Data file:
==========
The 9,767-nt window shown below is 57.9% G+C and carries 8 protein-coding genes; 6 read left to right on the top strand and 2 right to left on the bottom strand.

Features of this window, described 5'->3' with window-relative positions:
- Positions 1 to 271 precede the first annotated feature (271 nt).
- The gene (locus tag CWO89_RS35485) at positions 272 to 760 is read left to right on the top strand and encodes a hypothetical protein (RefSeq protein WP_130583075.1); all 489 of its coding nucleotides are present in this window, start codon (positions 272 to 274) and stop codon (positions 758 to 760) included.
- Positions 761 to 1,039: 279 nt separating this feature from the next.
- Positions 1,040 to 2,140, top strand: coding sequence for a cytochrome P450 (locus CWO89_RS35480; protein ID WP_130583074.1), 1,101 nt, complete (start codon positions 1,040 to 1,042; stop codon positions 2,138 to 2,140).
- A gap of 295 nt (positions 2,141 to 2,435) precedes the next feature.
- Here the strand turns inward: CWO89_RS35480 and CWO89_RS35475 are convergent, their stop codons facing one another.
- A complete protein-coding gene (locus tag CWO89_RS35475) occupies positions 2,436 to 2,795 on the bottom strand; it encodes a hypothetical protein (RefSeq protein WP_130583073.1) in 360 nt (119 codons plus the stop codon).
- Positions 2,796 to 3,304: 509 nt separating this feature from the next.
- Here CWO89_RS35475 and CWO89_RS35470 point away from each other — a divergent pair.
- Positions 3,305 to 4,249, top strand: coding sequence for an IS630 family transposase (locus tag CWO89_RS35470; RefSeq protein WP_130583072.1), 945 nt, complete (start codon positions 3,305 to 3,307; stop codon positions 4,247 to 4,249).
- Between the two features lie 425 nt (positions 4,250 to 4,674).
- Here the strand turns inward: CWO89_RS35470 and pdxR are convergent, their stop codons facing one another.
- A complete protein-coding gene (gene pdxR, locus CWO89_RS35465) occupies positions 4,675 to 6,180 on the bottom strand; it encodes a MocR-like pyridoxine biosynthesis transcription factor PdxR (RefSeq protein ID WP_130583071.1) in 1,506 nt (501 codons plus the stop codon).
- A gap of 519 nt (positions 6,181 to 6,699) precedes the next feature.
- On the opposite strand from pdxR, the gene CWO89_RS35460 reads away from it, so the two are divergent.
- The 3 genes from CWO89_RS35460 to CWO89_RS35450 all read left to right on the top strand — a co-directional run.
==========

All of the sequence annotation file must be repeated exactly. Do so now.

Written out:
The 9,767-nt window shown below is 57.9% G+C and carries 8 protein-coding genes; 6 read left to right on the top strand and 2 right to left on the bottom strand.

Features of this window, described 5'->3' with window-relative positions:
- Positions 1 to 271 precede the first annotated feature (271 nt).
- The gene (locus tag CWO89_RS35485) at positions 272 to 760 is read left to right on the top strand and encodes a hypothetical protein (RefSeq protein WP_130583075.1); all 489 of its coding nucleotides are present in this window, start codon (positions 272 to 274) and stop codon (positions 758 to 760) included.
- Positions 761 to 1,039: 279 nt separating this feature from the next.
- Positions 1,040 to 2,140, top strand: coding sequence for a cytochrome P450 (locus CWO89_RS35480; protein ID WP_130583074.1), 1,101 nt, complete (start codon positions 1,040 to 1,042; stop codon positions 2,138 to 2,140).
- A gap of 295 nt (positions 2,141 to 2,435) precedes the next feature.
- Here the strand turns inward: CWO89_RS35480 and CWO89_RS35475 are convergent, their stop codons facing one another.
- A complete protein-coding gene (locus tag CWO89_RS35475) occupies positions 2,436 to 2,795 on the bottom strand; it encodes a hypothetical protein (RefSeq protein WP_130583073.1) in 360 nt (119 codons plus the stop codon).
- Positions 2,796 to 3,304: 509 nt separating this feature from the next.
- Here CWO89_RS35475 and CWO89_RS35470 point away from each other — a divergent pair.
- Positions 3,305 to 4,249, top strand: coding sequence for an IS630 family transposase (locus tag CWO89_RS35470; RefSeq protein WP_130583072.1), 945 nt, complete (start codon positions 3,305 to 3,307; stop codon positions 4,247 to 4,249).
- Between the two features lie 425 nt (positions 4,250 to 4,674).
- Here the strand turns inward: CWO89_RS35470 and pdxR are convergent, their stop codons facing one another.
- A complete protein-coding gene (gene pdxR, locus CWO89_RS35465) occupies positions 4,675 to 6,180 on the bottom strand; it encodes a MocR-like pyridoxine biosynthesis transcription factor PdxR (RefSeq protein ID WP_130583071.1) in 1,506 nt (501 codons plus the stop codon).
- A gap of 519 nt (positions 6,181 to 6,699) precedes the next feature.
- On the opposite strand from pdxR, the gene CWO89_RS35460 reads away from it, so the two are divergent.
- The 3 genes from CWO89_RS35460 to CWO89_RS35450 all read left to right on the top strand — a co-directional run.